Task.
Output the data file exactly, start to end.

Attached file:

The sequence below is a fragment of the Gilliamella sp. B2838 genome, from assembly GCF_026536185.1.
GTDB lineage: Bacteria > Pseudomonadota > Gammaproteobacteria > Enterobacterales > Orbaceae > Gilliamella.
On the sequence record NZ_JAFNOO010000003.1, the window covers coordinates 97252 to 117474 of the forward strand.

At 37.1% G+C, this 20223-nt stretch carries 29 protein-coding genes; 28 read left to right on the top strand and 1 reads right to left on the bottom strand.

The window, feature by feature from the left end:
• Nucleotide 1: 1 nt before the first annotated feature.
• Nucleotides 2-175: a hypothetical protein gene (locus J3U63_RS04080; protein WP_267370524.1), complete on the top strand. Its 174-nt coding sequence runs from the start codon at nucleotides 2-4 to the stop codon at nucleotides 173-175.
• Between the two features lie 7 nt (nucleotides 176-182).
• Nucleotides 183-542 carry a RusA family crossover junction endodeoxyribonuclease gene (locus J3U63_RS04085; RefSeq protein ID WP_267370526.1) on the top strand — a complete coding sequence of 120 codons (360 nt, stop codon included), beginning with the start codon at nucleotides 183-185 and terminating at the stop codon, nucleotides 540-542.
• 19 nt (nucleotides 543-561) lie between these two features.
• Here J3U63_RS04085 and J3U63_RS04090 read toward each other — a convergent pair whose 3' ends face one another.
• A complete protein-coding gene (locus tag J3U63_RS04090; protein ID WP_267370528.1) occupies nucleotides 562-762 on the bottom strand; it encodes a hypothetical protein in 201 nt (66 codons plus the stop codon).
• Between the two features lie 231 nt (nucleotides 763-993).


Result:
The sequence below is a fragment of the Gilliamella sp. B2838 genome, from assembly GCF_026536185.1.
GTDB lineage: Bacteria > Pseudomonadota > Gammaproteobacteria > Enterobacterales > Orbaceae > Gilliamella.
On the sequence record NZ_JAFNOO010000003.1, the window covers coordinates 97252 to 117474 of the forward strand.

At 37.1% G+C, this 20223-nt stretch carries 29 protein-coding genes; 28 read left to right on the top strand and 1 reads right to left on the bottom strand.

The window, feature by feature from the left end:
• Nucleotide 1: 1 nt before the first annotated feature.
• Nucleotides 2-175: a hypothetical protein gene (locus J3U63_RS04080; protein WP_267370524.1), complete on the top strand. Its 174-nt coding sequence runs from the start codon at nucleotides 2-4 to the stop codon at nucleotides 173-175.
• Between the two features lie 7 nt (nucleotides 176-182).
• Nucleotides 183-542 carry a RusA family crossover junction endodeoxyribonuclease gene (locus J3U63_RS04085; RefSeq protein ID WP_267370526.1) on the top strand — a complete coding sequence of 120 codons (360 nt, stop codon included), beginning with the start codon at nucleotides 183-185 and terminating at the stop codon, nucleotides 540-542.
• 19 nt (nucleotides 543-561) lie between these two features.
• Here J3U63_RS04085 and J3U63_RS04090 read toward each other — a convergent pair whose 3' ends face one another.
• A complete protein-coding gene (locus tag J3U63_RS04090; protein ID WP_267370528.1) occupies nucleotides 562-762 on the bottom strand; it encodes a hypothetical protein in 201 nt (66 codons plus the stop codon).
• Between the two features lie 231 nt (nucleotides 763-993).